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Tuesday, March 21, 2023

Virus testing the new normal as China sticks to ‘zero-Covid’

BEIJING ( Associated Press) – Thousands of COVID-19 testing booths have popped up on sidewalks in Beijing and other Chinese cities in the latest twist of the country’s “zero-Covid” strategy.

Lines form every day, rain or shine, even where the spread of the virus has largely stopped. Some people have to go to work. Others want to buy. Everyone is effectively forced to test by needing to show a negative test result to enter office buildings, malls and other public places.

Liu Lele, who works for a live-streaming company, has no problem getting tested regularly, but he said the day’s hours of operation don’t always fit his schedule.

“Sometimes I get stopped at work,” he said after finishing a trial Thursday near Beijing’s historic bell and drum towers. “I wish the site was open 24 hours or not closed by 7 or 8 PM”

Routine testing of residents is becoming the new normal as the ruling Communist Party sticks steadfastly to the “zero-Covid” approach that is increasingly in line with the rest of the world.

Major cities have been asked to set up testing stations for all residents within a 15-minute walk. Beijing and Shanghai alone have imposed 10,000 or more each. Many of them are surrounded by square booths from which gloved workers reach through openings to take a quick throat swab from the next person in line.

Many cities, including Beijing, require a negative test result within the past three days to enter a public place or take a bus or subway. Some have made it a week or 10 days. The tests are free, with results appearing on the person’s smartphone health app approximately 12 hours later.

“It’s something we must do,” said retired Wang Shiyuan from Beijing, who gets tested every three days when you need to go to the supermarket or take the bus. “When everyone follows the requirements, only then can we reduce the risk of transmission.”

The move comes after a recent outbreak in Shanghai that spread so widely that the authorities locked down the entire city for two months. To put an end to it, trapping millions and giving a blow to the national economy.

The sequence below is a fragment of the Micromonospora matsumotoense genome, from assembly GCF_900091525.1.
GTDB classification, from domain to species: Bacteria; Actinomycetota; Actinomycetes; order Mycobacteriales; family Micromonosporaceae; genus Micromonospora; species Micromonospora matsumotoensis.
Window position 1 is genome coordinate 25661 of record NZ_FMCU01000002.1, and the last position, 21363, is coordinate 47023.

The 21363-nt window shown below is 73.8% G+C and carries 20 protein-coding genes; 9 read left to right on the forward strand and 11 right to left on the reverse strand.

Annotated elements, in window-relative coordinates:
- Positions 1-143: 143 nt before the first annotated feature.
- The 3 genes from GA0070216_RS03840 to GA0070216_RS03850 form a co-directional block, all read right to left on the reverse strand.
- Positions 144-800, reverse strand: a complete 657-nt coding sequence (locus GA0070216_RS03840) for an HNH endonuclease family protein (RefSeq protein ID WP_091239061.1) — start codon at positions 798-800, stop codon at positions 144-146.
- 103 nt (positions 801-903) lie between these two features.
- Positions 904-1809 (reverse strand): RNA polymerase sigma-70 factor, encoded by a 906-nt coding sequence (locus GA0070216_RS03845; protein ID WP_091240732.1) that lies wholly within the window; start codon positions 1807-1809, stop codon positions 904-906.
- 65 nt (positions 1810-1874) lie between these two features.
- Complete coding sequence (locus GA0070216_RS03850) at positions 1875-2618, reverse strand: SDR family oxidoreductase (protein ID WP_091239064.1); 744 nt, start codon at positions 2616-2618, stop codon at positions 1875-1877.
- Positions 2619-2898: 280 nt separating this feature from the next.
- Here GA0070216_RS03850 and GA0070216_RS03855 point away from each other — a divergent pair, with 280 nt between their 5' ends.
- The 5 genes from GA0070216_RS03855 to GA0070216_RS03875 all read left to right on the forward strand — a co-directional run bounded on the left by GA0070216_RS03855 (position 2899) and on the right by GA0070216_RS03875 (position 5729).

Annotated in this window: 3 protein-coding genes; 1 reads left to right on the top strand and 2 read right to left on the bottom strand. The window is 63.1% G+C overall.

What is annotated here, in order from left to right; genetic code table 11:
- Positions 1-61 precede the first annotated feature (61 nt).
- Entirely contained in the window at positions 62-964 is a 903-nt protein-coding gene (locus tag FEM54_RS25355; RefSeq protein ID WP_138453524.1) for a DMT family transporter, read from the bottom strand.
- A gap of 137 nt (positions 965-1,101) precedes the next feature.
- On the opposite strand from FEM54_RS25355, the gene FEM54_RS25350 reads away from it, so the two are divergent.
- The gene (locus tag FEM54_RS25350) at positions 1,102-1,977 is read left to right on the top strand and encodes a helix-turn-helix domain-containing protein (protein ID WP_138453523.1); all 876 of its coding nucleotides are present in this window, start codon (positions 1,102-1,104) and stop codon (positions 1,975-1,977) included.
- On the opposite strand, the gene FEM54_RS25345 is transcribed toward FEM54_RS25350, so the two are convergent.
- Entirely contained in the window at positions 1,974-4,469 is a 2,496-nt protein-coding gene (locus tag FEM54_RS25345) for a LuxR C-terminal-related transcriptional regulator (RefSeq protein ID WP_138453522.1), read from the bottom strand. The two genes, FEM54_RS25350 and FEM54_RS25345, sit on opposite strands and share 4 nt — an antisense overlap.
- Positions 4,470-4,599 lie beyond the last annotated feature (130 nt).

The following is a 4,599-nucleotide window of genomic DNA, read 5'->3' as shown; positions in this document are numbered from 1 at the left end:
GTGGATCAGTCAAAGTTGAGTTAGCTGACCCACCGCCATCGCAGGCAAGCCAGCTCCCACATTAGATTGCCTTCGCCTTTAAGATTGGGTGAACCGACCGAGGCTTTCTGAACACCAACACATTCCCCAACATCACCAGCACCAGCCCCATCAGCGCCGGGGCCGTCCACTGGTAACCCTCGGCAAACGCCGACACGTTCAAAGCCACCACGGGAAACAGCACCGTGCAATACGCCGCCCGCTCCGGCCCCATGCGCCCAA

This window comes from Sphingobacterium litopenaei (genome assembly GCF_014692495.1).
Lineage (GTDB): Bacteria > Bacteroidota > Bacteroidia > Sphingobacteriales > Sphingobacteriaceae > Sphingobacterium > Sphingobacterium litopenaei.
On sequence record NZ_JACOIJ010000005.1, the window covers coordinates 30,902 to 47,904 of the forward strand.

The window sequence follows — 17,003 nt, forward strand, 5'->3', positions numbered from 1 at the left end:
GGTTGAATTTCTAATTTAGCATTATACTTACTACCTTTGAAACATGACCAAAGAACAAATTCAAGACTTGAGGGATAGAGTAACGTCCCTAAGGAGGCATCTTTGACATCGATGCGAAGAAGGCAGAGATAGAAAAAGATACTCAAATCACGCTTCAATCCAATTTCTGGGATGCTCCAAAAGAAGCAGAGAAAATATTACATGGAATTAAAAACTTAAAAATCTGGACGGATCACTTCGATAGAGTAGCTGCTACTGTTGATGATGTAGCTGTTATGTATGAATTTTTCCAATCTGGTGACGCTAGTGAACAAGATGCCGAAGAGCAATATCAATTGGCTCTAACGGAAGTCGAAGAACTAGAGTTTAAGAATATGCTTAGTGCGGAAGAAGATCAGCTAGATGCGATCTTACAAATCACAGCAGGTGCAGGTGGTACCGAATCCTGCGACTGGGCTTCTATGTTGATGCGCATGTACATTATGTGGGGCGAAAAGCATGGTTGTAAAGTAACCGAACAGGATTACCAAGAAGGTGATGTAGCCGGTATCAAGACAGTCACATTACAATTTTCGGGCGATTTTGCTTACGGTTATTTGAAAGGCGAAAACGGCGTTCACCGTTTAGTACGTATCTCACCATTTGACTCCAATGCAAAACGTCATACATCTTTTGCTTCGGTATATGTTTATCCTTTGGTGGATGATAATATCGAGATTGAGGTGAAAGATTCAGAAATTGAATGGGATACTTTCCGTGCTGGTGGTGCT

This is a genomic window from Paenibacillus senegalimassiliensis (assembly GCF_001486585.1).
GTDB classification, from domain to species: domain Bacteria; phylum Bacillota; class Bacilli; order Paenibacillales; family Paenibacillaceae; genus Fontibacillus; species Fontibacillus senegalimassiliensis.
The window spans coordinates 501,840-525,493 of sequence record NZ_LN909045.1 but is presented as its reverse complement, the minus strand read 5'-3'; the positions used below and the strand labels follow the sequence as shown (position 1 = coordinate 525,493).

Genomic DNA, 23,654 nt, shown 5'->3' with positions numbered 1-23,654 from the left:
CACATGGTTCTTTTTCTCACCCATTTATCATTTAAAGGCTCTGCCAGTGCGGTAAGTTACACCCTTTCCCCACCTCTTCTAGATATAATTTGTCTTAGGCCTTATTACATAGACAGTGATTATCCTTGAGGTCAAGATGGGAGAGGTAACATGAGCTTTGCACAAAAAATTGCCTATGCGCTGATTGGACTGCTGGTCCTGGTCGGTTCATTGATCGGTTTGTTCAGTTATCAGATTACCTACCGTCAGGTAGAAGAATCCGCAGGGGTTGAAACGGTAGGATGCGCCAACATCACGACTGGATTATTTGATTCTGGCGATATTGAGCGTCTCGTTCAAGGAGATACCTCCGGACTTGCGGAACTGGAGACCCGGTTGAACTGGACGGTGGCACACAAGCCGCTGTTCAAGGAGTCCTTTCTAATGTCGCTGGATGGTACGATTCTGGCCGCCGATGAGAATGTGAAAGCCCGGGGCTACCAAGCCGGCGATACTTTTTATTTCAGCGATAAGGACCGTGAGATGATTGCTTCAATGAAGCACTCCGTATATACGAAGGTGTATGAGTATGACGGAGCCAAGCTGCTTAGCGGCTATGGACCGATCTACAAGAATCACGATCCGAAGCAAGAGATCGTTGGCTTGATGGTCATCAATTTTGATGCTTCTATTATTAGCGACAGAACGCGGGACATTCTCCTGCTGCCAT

China largely kept the virus at bay for a year and a half with targeted lockdowns of buildings and neighborhoods and quarantining infected people, but the fast-spreading Omicron version proved more difficult to stop. More than 580 people died in Shanghai – a large number in a country that reported only a small number of deaths after an initial deadly outbreak in Wuhan in early 2020.

Andy Chen, a senior analyst at Trivium China Consultancy, said the spread of the test sites is a response to the failure of existing measures to control Omicron in Shanghai, although officials have not explicitly said so.

Officials have decided that early detection is needed if they are going to control the Omicron outbreak without extreme measures that cause major economic disruption.

“The routine testing requirements are in place to improve the zero-COVID strategy,” Chen said in an emailed response. “The ultimate goal is to keep the virus under control while avoiding another Shanghai-like lockdown.”

Many other countries, facing populations tired of pandemic restrictions and eager to move on, are betting that rising vaccination rates and the development of treatments for COVID-19 This means they can avoid lockdowns and other disruptive measures and instead live with the virus.

China’s leaders have indicated repeatedly that they believe a “zero-Covid” approach is right for China, even as they are trying to boost a flagging economy. With business tax refund, easy loans and spending on infrastructure projects.

Entry into the country is restricted, visas are difficult to obtain and there are few international flights, making it expensive and difficult to obtain a seat. Anyone who enters has to be quarantined in a hotel, usually for two weeks. The Chinese generally cannot leave the country unless it is for work or study.

Most analysts expect zero-COVID policies to remain in place until after at least one major Communist Party Congress The fall on which leader Xi Jinping is expected to get a third five-year term. The party touted its approach as a success at a time when COVID-19 was ravaging other countries, and did not want a major outbreak for its meeting.


Associated Press researcher Yu Bing and video producers Olivia Zhang in Beijing and researcher Si Chen in Shanghai contributed.

World Nation News Desk
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